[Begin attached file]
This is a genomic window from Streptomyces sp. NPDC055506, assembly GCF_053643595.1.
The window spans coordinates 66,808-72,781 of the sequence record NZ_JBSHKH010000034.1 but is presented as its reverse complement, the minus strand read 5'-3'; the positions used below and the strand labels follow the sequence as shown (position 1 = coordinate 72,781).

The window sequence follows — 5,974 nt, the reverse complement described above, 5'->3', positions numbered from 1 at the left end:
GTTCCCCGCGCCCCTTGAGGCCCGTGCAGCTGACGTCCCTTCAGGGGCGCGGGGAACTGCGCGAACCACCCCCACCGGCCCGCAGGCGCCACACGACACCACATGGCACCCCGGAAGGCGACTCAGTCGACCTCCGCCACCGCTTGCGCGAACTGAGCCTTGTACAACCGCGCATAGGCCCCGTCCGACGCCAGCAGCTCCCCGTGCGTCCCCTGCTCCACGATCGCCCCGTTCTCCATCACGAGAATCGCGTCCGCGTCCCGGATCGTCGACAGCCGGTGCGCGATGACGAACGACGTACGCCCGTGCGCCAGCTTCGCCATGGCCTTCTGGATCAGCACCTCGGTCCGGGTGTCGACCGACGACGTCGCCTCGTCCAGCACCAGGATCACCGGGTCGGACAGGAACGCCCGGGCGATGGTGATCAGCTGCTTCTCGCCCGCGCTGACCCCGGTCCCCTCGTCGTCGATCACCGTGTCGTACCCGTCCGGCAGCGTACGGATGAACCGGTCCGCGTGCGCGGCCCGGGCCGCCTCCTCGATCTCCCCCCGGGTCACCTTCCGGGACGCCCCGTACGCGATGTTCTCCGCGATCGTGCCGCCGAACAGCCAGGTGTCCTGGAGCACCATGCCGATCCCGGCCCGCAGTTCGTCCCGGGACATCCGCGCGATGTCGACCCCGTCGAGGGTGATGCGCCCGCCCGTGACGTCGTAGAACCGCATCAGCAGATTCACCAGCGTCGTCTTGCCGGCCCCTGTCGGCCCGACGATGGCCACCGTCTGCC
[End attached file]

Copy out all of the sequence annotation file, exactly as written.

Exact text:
This is a genomic window from Streptomyces sp. NPDC055506, assembly GCF_053643595.1.
The window spans coordinates 66,808-72,781 of the sequence record NZ_JBSHKH010000034.1 but is presented as its reverse complement, the minus strand read 5'-3'; the positions used below and the strand labels follow the sequence as shown (position 1 = coordinate 72,781).

The window sequence follows — 5,974 nt, the reverse complement described above, 5'->3', positions numbered from 1 at the left end:
GTTCCCCGCGCCCCTTGAGGCCCGTGCAGCTGACGTCCCTTCAGGGGCGCGGGGAACTGCGCGAACCACCCCCACCGGCCCGCAGGCGCCACACGACACCACATGGCACCCCGGAAGGCGACTCAGTCGACCTCCGCCACCGCTTGCGCGAACTGAGCCTTGTACAACCGCGCATAGGCCCCGTCCGACGCCAGCAGCTCCCCGTGCGTCCCCTGCTCCACGATCGCCCCGTTCTCCATCACGAGAATCGCGTCCGCGTCCCGGATCGTCGACAGCCGGTGCGCGATGACGAACGACGTACGCCCGTGCGCCAGCTTCGCCATGGCCTTCTGGATCAGCACCTCGGTCCGGGTGTCGACCGACGACGTCGCCTCGTCCAGCACCAGGATCACCGGGTCGGACAGGAACGCCCGGGCGATGGTGATCAGCTGCTTCTCGCCCGCGCTGACCCCGGTCCCCTCGTCGTCGATCACCGTGTCGTACCCGTCCGGCAGCGTACGGATGAACCGGTCCGCGTGCGCGGCCCGGGCCGCCTCCTCGATCTCCCCCCGGGTCACCTTCCGGGACGCCCCGTACGCGATGTTCTCCGCGATCGTGCCGCCGAACAGCCAGGTGTCCTGGAGCACCATGCCGATCCCGGCCCGCAGTTCGTCCCGGGACATCCGCGCGATGTCGACCCCGTCGAGGGTGATGCGCCCGCCCGTGACGTCGTAGAACCGCATCAGCAGATTCACCAGCGTCGTCTTGCCGGCCCCTGTCGGCCCGACGATGGCCACCGTCTGCC